This is part of an extended management course. You can dip into it, or follow the course from the start. If you do that, you may want a course notebook, for the exercises and any notes you want to make.
We are working through a series of blogs, looking at some of the essential models that a project manager will need. We will cover:
- The Project Lifecycle (25 February 2014)
- The Triple Constraint (4 March 2014)
- Stakeholder Management (11 March 2014)
- The Critical Path (18 March 2014)
- The Gantt Chart (here)
- Risk Management (from 8 April 2014)
Once the dates are passed, these links will work.
The Gantt Chart is like a non-identical twin of the Network Chart which we saw last week. It contains all of the same information, but displays it in a different way.
The Gantt Chart is named after Henry Gantt, who did not invent it. As far as I can find (Wikipedia seems clear on this), it was invented some twenty years before Gantt re-invented it by Polish engineer and economist, Karol Adamiecki. Writing in Polish, of course, and calling it a harmonogram , would never endear it to Anglophone engineers and managers, who, if they had heard of it, would probably have thought Harmonogram too effete and musical-sounding a term. Gantt Chart has an air of brutality to its sound and Gantt was a thoroughgoing American.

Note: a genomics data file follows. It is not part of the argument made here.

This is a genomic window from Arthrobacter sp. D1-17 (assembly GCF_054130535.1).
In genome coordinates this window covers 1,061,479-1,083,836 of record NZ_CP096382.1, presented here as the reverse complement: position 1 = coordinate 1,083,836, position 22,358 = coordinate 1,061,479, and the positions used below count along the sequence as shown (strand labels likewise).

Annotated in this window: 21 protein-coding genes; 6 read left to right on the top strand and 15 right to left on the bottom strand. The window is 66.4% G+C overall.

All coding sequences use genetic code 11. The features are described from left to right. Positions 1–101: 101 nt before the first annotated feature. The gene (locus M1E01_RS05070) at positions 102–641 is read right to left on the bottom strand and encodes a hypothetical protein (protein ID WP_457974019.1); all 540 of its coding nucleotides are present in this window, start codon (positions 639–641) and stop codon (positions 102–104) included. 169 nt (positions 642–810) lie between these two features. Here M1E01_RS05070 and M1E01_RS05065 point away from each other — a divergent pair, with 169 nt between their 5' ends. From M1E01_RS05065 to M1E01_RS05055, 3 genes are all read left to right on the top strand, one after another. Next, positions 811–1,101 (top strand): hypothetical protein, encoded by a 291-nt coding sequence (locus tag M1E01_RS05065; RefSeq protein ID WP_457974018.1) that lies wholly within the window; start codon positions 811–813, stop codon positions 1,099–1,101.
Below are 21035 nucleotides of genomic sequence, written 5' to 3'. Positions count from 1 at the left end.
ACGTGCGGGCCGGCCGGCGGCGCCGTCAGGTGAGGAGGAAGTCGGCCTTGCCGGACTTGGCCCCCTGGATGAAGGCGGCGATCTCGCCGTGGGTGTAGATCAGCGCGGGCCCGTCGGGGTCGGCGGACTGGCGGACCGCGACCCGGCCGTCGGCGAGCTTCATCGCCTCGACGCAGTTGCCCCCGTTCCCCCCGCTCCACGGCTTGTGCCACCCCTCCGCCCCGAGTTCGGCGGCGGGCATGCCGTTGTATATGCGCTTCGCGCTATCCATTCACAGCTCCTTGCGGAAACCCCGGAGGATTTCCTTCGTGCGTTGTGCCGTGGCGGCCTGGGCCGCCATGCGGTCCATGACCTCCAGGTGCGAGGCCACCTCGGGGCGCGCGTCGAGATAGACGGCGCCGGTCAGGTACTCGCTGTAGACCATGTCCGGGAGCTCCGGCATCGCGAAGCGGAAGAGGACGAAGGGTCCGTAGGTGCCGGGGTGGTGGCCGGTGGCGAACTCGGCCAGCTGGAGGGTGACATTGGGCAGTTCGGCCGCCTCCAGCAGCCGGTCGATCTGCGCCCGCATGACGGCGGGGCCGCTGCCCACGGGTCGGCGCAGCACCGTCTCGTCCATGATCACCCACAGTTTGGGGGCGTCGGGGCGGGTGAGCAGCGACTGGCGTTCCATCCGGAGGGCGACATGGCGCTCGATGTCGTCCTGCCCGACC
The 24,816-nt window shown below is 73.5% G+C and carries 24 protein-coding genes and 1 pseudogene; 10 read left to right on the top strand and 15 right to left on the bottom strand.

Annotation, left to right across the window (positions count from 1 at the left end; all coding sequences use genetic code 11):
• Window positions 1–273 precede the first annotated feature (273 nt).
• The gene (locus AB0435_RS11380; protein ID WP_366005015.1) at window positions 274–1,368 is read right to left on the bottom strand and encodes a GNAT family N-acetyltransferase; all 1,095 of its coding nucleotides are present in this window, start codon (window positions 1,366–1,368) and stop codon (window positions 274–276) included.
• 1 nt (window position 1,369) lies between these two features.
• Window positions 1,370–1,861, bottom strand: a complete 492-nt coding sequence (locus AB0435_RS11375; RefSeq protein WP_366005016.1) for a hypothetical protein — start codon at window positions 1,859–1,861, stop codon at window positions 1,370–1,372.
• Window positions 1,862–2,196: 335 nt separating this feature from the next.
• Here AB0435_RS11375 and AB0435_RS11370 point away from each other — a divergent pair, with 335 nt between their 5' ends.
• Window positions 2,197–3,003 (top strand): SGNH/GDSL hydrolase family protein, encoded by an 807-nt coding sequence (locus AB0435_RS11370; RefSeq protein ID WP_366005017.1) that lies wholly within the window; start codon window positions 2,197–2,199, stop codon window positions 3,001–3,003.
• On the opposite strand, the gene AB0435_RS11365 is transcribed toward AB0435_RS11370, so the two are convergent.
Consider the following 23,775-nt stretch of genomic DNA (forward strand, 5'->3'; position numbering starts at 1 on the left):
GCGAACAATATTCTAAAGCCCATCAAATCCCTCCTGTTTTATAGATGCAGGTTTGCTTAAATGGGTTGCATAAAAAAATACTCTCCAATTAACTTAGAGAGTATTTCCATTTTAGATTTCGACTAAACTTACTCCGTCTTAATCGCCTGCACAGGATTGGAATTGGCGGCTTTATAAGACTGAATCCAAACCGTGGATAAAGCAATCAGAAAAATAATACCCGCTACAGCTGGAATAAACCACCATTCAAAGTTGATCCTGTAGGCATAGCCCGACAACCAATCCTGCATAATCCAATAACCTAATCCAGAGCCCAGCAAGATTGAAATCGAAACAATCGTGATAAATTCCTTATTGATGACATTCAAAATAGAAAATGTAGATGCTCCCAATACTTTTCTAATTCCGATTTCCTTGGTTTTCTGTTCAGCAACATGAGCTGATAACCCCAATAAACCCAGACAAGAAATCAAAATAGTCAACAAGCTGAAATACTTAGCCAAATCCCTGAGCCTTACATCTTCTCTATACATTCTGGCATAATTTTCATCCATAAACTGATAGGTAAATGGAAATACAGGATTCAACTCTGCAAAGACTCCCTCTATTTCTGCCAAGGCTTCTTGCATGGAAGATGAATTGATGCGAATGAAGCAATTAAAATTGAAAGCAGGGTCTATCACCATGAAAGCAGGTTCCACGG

Building a Gantt Chart
Anyway, let’s convert last week’s network chart into a Gantt Chart.
First, we draw two axes:
- on one, put a time scale
- on the other, list all of the tasks
Now, starting with the first task, represent each one by a bar. Make the length of the bar represent the duration of the task, and place it to represent its scheduling, as driven by the sequencing and dependencies of your network chart: voila!
First, here is our Network Chart
Now, let’s translate this into Gantt Chart format…
And it really is as simple as that… until your project gets large and complex.
From the Management Pocketbooks series: